POPIA Versus The Companies Act

Published date15 September 2021
Subject MatterCorporate/Commercial Law, Privacy, Corporate and Company Law, Data Protection, Securities
Law FirmAndersen
AuthorMr Derrick Kaufmann and Matthew Davis

Who rules the roost on access to and protection of personal information relating to shareholders and directors?

Section 26(1) of the Companies Act, 71 of 2008 ("Companies Act"), provides that –

a person who holds or has a beneficial interest in any securities issued by a profit company, or who is a member of a non-profit company, has a right to inspect and copy the information contained in the records of the company and which information may include, inter alia, the company's memorandum of incorporation and any amendments thereto, director records, and the company's annual financial statements.

Section 26(2) of the Companies Act provides that –

a person not contemplated in subsection (1) above (i.e., a person who does not hold or have a beneficial interest in any securities of such a company) has a right to –

  • inspect or copy the securities register of a profit company or
  • the members register of a non-profit company that has members or
  • the register of directors of a company,
  • upon payment of an amount not exceeding the prescribed maximum fee for any such inspection.

Despite the above, attention must be given to the Protection of Personal Information Act, 4 of 2013 ("POPIA"), and the obligations placed on "responsible parties" to protect "personal information". The question arises whether the provisions of section 26(2) of the Companies Act are affected in the sense of them being restricted or curtailed by the new privacy laws promulgated under POPIA, specifically in relation to the disclosure of personal information contained in a securities register or register of directors.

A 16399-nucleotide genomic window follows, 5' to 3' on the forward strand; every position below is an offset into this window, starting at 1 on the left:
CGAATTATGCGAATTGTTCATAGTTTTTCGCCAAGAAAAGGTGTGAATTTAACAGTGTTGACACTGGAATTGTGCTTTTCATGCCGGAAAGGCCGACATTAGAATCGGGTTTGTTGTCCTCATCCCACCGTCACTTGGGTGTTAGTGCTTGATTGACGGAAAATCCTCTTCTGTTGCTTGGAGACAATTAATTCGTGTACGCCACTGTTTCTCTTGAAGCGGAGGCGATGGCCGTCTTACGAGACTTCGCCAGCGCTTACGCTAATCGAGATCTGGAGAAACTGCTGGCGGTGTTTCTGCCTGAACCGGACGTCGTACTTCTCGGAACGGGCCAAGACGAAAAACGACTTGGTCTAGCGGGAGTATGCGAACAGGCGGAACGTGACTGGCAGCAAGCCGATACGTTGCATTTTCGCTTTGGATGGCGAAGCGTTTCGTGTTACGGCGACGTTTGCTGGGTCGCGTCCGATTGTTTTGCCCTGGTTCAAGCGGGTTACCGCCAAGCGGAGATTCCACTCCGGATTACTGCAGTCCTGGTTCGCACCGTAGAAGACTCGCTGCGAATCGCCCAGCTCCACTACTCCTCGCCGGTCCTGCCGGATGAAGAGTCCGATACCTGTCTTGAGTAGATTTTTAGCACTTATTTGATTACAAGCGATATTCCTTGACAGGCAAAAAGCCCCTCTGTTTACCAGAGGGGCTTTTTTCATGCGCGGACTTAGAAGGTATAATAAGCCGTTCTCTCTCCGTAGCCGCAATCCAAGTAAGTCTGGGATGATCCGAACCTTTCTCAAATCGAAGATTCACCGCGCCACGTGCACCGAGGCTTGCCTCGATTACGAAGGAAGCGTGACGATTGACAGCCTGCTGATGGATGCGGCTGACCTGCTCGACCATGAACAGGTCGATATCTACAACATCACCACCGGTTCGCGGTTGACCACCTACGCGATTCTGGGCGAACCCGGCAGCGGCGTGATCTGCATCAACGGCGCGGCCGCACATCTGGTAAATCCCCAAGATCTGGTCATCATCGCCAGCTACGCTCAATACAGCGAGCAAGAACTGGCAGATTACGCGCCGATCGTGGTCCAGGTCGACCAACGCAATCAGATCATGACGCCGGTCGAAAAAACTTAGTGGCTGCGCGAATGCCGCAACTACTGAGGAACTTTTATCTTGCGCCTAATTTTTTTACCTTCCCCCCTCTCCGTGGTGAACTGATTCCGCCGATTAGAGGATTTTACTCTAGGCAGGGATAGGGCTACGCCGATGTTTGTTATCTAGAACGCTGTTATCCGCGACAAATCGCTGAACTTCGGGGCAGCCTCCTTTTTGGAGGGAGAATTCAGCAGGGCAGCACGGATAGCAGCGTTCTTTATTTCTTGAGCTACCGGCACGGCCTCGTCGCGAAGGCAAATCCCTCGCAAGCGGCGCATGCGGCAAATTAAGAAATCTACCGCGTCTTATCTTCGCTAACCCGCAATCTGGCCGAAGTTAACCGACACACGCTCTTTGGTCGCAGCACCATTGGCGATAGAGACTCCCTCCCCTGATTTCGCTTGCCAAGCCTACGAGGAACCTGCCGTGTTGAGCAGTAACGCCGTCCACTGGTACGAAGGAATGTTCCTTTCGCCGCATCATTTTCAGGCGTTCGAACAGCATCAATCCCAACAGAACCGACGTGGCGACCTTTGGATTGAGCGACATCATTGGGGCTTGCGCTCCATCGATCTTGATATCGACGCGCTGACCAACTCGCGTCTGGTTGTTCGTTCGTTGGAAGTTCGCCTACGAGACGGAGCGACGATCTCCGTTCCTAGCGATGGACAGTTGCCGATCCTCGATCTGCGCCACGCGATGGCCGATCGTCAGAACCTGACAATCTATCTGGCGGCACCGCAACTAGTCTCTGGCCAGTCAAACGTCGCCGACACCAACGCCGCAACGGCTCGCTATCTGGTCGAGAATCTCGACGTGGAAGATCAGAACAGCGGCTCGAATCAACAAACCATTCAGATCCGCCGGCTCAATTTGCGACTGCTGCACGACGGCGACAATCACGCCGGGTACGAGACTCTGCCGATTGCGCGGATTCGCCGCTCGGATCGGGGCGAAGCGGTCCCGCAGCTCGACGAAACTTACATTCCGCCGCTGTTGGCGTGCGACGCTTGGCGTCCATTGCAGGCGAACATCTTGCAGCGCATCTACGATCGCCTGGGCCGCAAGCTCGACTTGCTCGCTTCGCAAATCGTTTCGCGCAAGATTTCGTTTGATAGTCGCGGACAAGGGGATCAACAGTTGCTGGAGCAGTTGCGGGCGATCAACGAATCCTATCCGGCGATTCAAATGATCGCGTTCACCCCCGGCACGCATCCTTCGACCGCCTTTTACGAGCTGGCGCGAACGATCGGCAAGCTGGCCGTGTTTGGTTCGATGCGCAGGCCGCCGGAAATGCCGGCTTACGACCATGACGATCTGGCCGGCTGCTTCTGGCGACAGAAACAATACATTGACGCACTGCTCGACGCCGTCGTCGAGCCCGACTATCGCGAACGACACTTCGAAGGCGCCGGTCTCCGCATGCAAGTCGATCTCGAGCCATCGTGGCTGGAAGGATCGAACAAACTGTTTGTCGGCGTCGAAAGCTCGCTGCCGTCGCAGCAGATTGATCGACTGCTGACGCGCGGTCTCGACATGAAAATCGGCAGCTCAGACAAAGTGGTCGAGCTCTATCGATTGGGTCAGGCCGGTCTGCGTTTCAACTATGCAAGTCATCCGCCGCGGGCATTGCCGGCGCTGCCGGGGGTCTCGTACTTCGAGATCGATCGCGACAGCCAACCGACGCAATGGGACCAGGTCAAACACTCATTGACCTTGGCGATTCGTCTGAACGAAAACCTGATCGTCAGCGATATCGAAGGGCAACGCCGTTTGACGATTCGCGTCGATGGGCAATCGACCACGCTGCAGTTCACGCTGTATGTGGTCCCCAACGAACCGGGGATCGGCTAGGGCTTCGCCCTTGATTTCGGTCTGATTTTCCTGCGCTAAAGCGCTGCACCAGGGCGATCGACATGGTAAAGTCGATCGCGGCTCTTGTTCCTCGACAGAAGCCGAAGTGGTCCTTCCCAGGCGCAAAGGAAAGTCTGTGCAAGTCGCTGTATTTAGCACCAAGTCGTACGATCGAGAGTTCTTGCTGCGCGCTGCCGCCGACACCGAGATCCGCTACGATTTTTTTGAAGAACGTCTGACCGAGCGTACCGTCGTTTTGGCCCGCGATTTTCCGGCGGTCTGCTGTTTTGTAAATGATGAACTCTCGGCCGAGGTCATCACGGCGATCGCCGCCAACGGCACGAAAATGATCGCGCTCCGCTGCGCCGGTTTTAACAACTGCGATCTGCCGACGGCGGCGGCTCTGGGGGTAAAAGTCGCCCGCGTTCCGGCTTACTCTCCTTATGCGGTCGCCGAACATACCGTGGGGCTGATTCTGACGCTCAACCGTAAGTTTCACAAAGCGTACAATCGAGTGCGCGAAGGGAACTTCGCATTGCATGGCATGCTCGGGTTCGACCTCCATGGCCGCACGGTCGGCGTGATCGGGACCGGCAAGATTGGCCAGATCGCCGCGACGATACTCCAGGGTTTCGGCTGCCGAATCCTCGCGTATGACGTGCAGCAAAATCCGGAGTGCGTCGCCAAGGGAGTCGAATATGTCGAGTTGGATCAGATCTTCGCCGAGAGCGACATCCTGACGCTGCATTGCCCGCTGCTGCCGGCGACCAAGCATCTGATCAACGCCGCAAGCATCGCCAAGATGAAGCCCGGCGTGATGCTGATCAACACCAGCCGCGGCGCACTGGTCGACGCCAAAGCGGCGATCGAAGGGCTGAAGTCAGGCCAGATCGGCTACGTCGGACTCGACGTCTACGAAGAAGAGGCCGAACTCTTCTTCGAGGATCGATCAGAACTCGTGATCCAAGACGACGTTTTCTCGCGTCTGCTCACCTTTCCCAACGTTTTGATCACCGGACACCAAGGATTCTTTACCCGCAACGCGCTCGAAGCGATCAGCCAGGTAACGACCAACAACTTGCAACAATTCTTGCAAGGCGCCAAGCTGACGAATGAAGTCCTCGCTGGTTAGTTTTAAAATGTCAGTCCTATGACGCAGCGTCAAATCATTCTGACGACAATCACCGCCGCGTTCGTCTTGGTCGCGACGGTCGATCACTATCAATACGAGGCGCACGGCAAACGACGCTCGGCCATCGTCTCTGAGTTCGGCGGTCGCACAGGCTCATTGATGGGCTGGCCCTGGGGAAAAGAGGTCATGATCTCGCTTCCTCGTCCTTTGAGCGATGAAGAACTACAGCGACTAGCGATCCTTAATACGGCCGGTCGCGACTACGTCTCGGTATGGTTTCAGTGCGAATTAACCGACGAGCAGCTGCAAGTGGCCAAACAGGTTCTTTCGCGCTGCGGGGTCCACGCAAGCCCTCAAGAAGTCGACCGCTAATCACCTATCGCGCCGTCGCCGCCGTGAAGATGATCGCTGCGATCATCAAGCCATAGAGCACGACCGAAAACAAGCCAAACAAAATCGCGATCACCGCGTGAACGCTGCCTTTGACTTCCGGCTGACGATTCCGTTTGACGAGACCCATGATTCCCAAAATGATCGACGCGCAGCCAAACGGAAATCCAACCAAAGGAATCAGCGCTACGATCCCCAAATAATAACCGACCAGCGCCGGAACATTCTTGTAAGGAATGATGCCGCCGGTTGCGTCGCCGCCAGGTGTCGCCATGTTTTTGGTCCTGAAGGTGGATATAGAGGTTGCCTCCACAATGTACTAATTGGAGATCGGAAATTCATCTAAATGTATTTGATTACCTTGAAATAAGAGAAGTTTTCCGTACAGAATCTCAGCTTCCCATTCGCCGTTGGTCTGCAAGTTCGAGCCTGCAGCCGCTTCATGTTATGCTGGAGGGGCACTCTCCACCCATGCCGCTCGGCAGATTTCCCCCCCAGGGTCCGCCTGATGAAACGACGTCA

Considering that the Companies Act provides for a right of inspection that may appear to conflict the protections covered under POPIA (as POPIA contains a range of provisions regulating the processing of personal information, which in terms of the definition of "processing" in POPIA includes the recording, storage and dissemination of personal information), one must first evaluate section 26(2) of the Companies Act, and then deal with POPIA and how the provisions of section 26(2) of the Companies Act and POPIA are to be reconciled.

In Nova Property Group Holdings Ltd and Others v Cobbett and Another 2016 (4) SA 317 SCA ("Nova Group"), the Supreme Court of Appeal ("SCA") considered the "question of the proper interpretation of section 26(2) of the Companies Act and, in particular, whether it confers an unqualified right of access to the securities register of a company".

The salient...

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